Yoga…The Christian Om’s dilemma
Here’s the article that got the ball rolling. Pastors are chiming in all over the web, so there’s a sense in which I’m not sure I could add anything to the discussion. On the other hand, it appears to me that some critical pieces are missing from the discussion, so here are what I consider to be some critical observations:
1. The Christian life is about Jesus Christ. It begins with Him, invites us to live in Him, and will move history towards a time when His full reign will saturate the universe with His glory. Paul shares a concern in II Corinthians 11 that it’s easy to get distracted, seduced away from what Paul calls the simplicity and purity of devotion to Christ. In this sense, yoga can be a seductress that weakens our faith. But professional sports, Facebook, Glee, skiing, concerts, happy hours, home brewing, your job, your kids, your gym membership, even your spouse, can also be distractions. While prudence and wisdom are vital as we seek to bring all of life under rule of Christ, there’s a name for those who, in fear of life’s activities destroying them, withdraw: they’re called monks, and before that Essenes.
Application: We’re at our best, and living our fullest lives, when all our choices are made out from our relationship with Jesus. He balances, heals, and liberates us.
2. Yoga has non-Christian roots, just like Christmas, Easter, and eating meat sacrificed to idols. This is the crux of where I disagree with the good Baptist’s article. The core of his argument (quoting): When Christians practice yoga, they must either deny the reality of what yoga represents or fail to see the contradictions between their Christian commitments and their embrace of yoga. The contradictions are not few, nor are they peripheral.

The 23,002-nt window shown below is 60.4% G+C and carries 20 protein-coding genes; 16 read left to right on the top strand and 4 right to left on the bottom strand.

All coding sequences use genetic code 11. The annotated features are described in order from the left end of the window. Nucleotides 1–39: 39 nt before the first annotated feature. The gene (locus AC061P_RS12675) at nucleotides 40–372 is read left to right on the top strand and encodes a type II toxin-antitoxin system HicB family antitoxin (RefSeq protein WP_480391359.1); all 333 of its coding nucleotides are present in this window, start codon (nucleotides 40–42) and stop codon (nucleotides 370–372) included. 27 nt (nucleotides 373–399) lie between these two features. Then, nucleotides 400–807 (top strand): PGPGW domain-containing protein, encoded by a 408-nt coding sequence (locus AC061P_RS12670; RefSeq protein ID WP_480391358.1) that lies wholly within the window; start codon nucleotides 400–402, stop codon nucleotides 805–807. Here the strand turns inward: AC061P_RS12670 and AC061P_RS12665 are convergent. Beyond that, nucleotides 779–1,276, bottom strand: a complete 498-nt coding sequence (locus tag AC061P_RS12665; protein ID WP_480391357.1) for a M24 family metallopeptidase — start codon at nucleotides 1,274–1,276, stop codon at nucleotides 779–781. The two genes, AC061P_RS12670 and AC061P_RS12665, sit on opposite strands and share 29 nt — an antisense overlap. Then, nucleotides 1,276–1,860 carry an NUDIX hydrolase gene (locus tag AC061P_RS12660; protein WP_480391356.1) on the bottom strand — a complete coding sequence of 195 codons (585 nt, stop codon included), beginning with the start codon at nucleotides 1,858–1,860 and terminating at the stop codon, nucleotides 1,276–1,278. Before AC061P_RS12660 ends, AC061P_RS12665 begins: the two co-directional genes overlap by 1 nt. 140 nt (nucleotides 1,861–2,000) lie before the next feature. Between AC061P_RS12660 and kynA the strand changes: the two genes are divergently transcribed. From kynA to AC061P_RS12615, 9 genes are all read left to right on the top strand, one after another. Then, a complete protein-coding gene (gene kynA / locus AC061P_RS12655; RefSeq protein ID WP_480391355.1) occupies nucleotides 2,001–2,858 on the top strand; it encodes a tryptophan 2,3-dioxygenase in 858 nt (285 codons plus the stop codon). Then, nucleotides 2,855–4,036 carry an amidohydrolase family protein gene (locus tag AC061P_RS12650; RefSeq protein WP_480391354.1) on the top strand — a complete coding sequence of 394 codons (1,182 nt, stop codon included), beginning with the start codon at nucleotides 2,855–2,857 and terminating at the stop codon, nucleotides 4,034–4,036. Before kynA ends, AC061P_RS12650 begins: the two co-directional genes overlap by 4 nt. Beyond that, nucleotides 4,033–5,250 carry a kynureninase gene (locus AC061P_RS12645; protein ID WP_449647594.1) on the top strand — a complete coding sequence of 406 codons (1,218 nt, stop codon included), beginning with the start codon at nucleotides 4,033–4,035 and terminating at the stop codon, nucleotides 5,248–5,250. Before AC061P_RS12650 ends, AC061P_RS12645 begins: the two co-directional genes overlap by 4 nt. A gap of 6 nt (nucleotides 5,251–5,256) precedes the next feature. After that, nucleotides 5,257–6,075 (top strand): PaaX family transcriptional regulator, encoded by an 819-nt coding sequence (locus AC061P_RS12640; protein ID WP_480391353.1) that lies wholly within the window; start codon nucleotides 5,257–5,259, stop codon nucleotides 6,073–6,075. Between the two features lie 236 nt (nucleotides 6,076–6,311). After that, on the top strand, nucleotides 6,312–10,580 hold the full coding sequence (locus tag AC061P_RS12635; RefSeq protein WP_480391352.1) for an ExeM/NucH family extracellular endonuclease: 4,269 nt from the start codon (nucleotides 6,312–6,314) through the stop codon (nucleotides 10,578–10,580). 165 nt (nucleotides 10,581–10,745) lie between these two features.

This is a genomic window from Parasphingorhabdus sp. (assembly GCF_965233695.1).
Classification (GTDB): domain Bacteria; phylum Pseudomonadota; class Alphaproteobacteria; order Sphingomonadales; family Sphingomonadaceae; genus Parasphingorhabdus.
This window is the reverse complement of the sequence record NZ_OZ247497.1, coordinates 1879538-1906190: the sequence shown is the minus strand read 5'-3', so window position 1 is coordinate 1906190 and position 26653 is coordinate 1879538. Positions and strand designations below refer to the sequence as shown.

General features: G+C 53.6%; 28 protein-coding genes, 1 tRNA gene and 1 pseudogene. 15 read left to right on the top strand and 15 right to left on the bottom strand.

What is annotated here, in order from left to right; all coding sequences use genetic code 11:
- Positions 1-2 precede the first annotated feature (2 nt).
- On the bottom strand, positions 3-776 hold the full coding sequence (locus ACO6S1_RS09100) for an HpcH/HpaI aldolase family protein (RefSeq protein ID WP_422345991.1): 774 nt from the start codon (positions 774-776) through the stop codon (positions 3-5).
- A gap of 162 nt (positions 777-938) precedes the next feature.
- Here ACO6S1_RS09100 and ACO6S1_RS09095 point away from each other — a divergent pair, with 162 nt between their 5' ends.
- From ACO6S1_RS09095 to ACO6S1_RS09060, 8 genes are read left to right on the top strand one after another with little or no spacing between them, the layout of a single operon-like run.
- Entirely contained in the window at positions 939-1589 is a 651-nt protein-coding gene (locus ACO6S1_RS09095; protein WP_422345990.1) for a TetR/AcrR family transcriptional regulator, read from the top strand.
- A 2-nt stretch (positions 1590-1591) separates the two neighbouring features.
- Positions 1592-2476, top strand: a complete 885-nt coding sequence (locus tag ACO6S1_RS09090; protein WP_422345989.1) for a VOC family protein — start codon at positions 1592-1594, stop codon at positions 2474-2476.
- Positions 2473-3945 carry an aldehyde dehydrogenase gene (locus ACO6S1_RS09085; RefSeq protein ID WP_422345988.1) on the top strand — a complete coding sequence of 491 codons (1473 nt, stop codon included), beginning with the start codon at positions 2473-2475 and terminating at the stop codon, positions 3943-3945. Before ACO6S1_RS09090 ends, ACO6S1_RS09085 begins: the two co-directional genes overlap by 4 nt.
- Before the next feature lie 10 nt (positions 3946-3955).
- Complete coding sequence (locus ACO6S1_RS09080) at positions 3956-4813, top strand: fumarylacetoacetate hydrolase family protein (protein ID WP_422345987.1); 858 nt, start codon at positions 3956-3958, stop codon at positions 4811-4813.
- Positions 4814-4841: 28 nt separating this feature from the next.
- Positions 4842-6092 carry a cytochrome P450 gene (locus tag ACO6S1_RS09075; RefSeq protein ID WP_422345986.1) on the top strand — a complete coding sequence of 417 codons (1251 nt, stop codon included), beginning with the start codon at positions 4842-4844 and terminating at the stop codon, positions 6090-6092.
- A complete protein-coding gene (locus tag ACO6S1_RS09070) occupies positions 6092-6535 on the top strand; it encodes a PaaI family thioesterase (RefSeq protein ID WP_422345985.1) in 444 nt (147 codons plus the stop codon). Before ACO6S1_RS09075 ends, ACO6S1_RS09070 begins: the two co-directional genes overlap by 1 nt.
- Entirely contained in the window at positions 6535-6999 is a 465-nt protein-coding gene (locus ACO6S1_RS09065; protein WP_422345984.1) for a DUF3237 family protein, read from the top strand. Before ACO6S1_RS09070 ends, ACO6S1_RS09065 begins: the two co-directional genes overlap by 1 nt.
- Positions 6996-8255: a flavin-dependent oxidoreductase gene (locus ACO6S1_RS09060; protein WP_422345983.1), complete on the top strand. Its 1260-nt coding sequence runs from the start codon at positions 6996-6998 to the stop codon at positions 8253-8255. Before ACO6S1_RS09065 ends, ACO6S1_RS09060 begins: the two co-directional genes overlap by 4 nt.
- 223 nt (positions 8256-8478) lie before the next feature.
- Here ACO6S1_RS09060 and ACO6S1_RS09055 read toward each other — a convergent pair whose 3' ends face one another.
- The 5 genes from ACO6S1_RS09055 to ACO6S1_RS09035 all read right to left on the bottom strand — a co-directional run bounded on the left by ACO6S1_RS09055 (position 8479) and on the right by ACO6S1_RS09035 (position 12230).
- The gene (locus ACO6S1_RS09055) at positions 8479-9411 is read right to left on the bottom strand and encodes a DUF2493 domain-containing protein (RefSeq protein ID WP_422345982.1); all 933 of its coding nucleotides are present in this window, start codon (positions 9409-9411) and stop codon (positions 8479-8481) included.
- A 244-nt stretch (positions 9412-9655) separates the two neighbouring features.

Paul didn’t see it that way, as he writes here. Of course, he wasn’t talking about yoga, he was talking about meat sacrificed to idols, but it’s the same issue. Christians are participating in something that’s tainted by pagan roots. Here’s a word to Paul: It won’t be the last time. The church will co-opt the winter soltice festival and turn it into a celebration of Christ’s birth, and later, will do the same thing with spring fertility rites, so that we can celebrate the resurrection.
If you’re going to forbid yoga because of it’s roots, you’re going to need to stop celebrating Christmas and Easter, at least in the cultural sense they’re celebrated. Otherwise you’ll be guilty of picking the low hanging fruit – demonizing the practice you don’t do (yoga – or tai chi) while affirming the broader cultural icons of Christmas and Easter. “But those,” you say, “have a new meaning.” Can’t yoga have a new meaning too? But I digress.
3. Paul’s affirmation and warning fit the yoga scene.
Affirmation: We have the liberty in Christ to eat meat, worship on this day or that, sanctify pagan festivals like solstice and equinox, and (unless I’m missing something), inhale deeply and stretch our muscles while meditating on scripture. It’s not a problem. We can bring new meaning to rituals whose roots are outside Christ.
Warning: Our participation in things with pagan roots can be misleading to others. This is Paul’s point here, and it’s worth reading. A key word is “ruined.” and Paul is saying this: If eating meat sacrificed to idols runs the risk of ruining someone’s faith because they’ll be drawn into full blown idolatry, then it’s better not to eat meat. Likewise, if your practice of yoga (or mine) leads someone to jump fully into the monism of eastern spirituality (which means that there’s no distinctions in the universe between good and evil), then you’re better off “stretching” rather than “doing Yoga.”
Finally, it’s fascinating to consider that the Roman church “blessed” and “co-opted” pagan festivals, turning them into Easter and Christmas, but in their mission work, consistently demonized the practices of their colonized cultures as “pagan” and “wicked.” We bless Christmas, with all its frenzy of activity, credit card debt, and obligatory shopping to keep the fires of the economy churning. We then demonize an exercise that, in itself, does nothing more than stretch muscles and enhance breathing patterns. Really? My encouragement is to sanctify all, or separate from all, because our selectively demonizing those things which we don’t happen to practice smacks of the religion of the Pharisees, and we all know what Jesus thought about that.
I welcome your thoughts.